Coronavirus drug trials are underway – a virologist explains what the treatment options may be.
Alberta Premier Jason Kenney updates media on measures taken to help with COVID-19, in Edmonton on Friday, Mar. 20, 2020.
(THE CANADIAN PRESS/Jason Franson)
Alberta Premier Jason Kenney said he would not wait for Health Canada approval for coronavirus treatments and vaccines.
Development of vaccines typically takes several months and can be slowed by manufacturing requirements.
PHILIPPE DESMAZES/AFP via Getty Images
In the search for a rapid COVID-19 vaccine, researchers are modifying a method using the chemical riboflavin now used to prevent disease transmission during blood transfusions.
Is this for wheel?
Starting to feel a little more optimistic? Look away now.
Wouldn’t it be nice if getting a vaccine was a simple as putting on a Band-Aid?
University of Pittsburgh researchers are developing a vaccine patch for COVID-19 that is as easy to apply as a Band-Aid.
More clinical trials in African countries can help ensure that any vaccines or treatments developed cater to the continent’s genetic diversity.
CELLOU BINANI/AFP via Getty Images
More countries on the African continent must urgently get involved in clinical trials so that the data collected will accurately represent the continent at a genetic level.
Why do scientists care about mutations on the coronavirus?
Alexandr Gnezdilov Light Painting
The SARS-CoV-2 virus that causes COVID-19 is constantly mutating. What do these mutations reveal about this virus's evolution? And will this knowledge help us to develop a long-lasting vaccine?
One of Nairobi’s low-income areas.
Because low-income settlements are unplanned, crowded and without sanitation, there are many viral infections that cause health problems.
SARS-CoV-2 virus particles (pink dots) on a dying cell.
National Institute of Allergy and Infectious Diseases, NIH
The new coronavirus, SARS-CoV-2, spreads faster than the H1N1 influenza virus and is much deadlier. SARS-CoV-2 is particularly skilled at keeping cells from calling out for help.
If only COVID-19 testing was as simple as a pregnancy test.
There are now dozens of test for COVID-19 with hundreds more awaiting the FDA's authorization. So which test is best? Does anyone know?
Here's what protection from coronavirus looks like.
This scanning electron microscope image shows SARS-CoV-2 (round blue objects) emerging from the surface of cells cultured in the lab.
Traditional vaccines can take years to create. Rather than immunizing people with viral proteins, the new approach gives the molecular instructions that allows the body to make its own vaccine.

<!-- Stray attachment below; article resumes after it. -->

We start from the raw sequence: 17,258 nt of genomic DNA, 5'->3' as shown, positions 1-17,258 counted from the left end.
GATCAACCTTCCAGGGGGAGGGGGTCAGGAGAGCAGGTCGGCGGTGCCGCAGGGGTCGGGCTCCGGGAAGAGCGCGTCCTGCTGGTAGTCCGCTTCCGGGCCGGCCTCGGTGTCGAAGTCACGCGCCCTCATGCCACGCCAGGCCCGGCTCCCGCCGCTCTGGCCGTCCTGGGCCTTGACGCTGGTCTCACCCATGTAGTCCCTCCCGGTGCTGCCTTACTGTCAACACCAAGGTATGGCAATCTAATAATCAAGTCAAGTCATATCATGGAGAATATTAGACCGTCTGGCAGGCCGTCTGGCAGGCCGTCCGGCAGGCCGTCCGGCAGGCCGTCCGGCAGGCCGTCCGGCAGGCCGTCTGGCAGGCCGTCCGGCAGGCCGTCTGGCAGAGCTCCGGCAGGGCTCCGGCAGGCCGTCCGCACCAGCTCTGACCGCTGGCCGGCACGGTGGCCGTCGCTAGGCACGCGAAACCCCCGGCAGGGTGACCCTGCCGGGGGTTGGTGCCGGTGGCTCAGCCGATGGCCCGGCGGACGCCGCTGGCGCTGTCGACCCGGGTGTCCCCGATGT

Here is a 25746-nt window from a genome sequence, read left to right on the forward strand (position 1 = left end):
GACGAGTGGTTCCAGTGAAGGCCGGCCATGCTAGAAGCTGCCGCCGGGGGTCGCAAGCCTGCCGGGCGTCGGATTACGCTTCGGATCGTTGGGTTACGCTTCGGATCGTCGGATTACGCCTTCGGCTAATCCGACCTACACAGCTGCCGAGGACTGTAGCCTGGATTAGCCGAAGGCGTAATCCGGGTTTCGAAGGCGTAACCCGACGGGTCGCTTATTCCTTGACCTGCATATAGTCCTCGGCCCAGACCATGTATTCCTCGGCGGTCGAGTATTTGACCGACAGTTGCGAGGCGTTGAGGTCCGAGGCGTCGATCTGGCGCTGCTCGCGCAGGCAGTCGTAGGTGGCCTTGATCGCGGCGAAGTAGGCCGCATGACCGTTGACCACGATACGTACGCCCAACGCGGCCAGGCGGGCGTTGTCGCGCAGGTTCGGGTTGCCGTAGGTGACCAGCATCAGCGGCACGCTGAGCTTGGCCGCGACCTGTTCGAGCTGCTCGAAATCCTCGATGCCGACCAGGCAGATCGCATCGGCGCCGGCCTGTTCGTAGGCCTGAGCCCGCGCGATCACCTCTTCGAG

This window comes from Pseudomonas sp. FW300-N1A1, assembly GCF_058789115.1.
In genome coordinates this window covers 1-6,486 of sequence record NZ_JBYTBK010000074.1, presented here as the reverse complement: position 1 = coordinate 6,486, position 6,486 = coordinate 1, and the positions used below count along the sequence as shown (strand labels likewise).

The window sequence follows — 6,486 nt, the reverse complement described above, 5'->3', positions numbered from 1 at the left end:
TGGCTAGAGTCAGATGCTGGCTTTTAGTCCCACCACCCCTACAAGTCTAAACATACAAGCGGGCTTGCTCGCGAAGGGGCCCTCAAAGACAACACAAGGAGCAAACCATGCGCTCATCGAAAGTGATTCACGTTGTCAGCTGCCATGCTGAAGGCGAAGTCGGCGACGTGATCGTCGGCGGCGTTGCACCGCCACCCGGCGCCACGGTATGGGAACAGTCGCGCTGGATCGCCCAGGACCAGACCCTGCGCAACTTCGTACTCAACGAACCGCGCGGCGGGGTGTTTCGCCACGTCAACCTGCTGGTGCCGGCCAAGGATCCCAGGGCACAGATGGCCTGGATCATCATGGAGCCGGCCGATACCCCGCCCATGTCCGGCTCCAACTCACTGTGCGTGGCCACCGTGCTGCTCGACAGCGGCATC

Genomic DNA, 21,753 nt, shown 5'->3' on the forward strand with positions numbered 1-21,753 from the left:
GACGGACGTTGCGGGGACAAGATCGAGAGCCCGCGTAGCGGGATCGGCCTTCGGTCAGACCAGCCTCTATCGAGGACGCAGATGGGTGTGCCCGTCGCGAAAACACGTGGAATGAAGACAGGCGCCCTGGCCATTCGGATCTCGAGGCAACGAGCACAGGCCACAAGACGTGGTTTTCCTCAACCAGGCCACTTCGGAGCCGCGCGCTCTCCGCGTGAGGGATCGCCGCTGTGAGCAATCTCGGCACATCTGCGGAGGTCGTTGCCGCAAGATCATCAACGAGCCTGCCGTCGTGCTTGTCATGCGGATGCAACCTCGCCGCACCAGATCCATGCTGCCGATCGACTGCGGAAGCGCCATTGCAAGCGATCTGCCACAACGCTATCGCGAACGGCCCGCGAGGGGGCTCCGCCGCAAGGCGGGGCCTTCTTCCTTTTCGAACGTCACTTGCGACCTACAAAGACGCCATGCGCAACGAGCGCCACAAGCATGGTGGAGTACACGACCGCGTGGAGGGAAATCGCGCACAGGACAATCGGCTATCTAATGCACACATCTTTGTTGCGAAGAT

Scientific research on the novel coronavirus has progressed at unprecedented speed.
Mongkolchon Akesin / Shutterstock
While there is no cure for COVID-19, dozens of clinical trials are underway to test retroviral medicines and potential vaccines targeting the novel coronavirus.
There are many ways to make a vaccine. In a time of crisis, the more paths towards success the better.
Adriana Duduleanu / EyeEm via Getty Images
Under pressure to develop a coronavirus vaccine, researchers have turned to protein synthesis, genetics and hybrid viruses. It is likely a mix of these approaches will be used to fight the coronavirus.
Michelle Grattan interviews immunologist and Nobel Laureate Peter Doherty about controlling the coronavirus pandemic, and the prospects of developing a vaccine.
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Initiatives to develop a vaccine for COVID-19 are under way. But how far away are they?
We urgently need a vaccine for COVID-19 but exposing humans to a vaccine candidate that hasn't undergone the usual safety assessments is risky.
Getting vaccinated against the flu, washing your hands and social distancing are three ways you can help reduce the impact of both the flu and coronavirus.
Without a coronavirus vaccine, a herd immunity strategy would simply lead to thousands of unnecessary deaths.
Films that dissolve rapidly when placed under the tongue or high in the cheek will make vaccines cheaper and more reliable.
Stephen C. Schafer
Inspired by amber and hard candy, researchers figured out a new, needle-free, shelf-stable way to preserve vaccines, making them easier to ship and administer around the world.